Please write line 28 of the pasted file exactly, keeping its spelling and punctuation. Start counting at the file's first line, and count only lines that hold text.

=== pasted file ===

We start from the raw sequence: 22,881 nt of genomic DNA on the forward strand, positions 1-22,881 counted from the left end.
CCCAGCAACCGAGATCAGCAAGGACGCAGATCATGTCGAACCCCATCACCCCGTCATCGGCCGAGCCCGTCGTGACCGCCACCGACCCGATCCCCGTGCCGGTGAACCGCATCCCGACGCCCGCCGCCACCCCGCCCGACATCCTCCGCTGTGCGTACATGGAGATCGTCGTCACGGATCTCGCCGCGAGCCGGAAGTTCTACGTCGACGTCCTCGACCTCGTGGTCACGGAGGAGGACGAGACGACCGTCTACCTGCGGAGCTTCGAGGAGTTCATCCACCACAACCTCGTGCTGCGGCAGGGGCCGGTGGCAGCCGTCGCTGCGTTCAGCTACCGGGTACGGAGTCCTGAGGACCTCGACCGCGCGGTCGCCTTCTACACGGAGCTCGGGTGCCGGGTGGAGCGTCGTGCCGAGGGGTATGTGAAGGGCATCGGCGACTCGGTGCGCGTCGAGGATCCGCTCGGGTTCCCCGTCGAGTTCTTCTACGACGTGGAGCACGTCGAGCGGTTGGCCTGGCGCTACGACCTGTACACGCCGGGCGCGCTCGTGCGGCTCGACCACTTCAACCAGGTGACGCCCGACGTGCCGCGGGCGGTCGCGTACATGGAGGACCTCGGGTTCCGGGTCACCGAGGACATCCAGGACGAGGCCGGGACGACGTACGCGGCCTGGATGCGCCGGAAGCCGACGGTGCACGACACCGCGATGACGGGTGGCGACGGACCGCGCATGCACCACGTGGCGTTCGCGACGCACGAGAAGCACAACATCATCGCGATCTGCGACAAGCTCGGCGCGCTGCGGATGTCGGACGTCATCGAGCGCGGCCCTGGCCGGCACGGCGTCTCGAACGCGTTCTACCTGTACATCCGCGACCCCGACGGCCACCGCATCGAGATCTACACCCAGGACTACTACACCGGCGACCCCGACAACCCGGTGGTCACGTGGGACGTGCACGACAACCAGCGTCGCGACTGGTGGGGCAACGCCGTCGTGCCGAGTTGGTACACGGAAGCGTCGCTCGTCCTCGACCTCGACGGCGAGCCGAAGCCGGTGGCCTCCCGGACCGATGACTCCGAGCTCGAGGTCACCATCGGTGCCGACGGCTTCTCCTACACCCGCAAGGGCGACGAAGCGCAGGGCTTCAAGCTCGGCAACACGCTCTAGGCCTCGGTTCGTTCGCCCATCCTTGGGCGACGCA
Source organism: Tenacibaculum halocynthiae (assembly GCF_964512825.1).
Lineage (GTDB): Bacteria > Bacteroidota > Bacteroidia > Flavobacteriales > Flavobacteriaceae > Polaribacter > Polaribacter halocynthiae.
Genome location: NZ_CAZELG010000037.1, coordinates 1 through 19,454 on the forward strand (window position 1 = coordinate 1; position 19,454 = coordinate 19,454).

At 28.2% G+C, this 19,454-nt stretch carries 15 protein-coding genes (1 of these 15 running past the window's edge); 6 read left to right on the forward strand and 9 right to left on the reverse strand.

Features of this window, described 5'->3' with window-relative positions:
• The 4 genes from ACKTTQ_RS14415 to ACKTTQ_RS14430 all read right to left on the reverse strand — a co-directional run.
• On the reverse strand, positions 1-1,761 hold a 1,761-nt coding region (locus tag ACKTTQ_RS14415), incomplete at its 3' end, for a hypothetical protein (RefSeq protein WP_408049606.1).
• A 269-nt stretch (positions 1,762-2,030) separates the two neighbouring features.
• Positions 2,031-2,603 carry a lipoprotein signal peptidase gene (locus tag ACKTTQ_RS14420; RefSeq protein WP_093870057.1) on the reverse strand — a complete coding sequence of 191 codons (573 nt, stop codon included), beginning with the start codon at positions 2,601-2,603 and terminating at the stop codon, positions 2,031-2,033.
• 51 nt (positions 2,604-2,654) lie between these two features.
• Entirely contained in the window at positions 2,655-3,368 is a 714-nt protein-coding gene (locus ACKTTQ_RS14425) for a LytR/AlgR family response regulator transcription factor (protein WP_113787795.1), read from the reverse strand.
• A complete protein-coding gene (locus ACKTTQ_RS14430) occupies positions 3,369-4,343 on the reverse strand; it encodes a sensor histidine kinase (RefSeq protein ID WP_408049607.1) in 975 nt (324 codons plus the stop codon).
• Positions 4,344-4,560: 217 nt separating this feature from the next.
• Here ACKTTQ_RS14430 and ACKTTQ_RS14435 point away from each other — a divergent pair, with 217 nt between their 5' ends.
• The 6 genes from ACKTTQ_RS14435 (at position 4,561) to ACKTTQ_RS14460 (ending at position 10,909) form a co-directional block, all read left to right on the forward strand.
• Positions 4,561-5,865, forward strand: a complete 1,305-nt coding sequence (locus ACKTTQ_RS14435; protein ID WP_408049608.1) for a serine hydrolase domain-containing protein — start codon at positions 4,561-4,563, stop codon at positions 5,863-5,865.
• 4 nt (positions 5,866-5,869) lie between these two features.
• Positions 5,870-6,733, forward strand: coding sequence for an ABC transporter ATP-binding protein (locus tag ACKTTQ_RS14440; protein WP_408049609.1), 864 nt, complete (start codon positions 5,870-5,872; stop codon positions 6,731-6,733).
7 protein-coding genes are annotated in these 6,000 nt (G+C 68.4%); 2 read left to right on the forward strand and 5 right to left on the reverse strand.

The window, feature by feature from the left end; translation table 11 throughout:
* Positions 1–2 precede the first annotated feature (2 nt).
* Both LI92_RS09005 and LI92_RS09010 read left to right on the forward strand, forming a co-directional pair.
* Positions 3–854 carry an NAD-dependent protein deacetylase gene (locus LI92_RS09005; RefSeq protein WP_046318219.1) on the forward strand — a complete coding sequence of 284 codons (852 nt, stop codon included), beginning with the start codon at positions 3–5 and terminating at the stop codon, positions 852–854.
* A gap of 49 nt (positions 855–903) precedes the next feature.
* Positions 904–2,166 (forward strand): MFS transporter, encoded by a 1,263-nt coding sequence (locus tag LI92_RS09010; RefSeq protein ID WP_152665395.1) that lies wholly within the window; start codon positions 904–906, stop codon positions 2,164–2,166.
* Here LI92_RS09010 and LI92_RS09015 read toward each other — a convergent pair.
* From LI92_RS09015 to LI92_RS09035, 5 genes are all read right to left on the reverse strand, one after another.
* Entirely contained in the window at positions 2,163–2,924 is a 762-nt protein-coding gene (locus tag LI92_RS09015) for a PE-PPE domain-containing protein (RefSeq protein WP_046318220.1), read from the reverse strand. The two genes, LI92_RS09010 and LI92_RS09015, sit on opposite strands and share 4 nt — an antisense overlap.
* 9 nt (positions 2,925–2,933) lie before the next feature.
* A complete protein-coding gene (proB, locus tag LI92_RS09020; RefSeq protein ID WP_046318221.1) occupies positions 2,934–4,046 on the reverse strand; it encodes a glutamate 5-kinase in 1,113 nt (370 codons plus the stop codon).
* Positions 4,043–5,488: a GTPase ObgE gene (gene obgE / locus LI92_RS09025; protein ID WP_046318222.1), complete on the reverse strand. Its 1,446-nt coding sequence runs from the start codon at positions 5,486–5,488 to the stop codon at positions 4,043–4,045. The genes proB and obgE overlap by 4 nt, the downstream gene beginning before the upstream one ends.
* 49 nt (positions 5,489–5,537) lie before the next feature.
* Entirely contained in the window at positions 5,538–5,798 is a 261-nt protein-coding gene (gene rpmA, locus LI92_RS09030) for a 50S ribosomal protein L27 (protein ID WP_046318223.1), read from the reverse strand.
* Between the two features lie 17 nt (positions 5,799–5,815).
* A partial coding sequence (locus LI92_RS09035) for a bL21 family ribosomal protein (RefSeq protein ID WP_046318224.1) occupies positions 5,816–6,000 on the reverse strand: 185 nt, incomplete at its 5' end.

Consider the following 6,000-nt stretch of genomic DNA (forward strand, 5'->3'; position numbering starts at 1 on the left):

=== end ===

* Here LI92_RS09010 and LI92_RS09015 read toward each other — a convergent pair.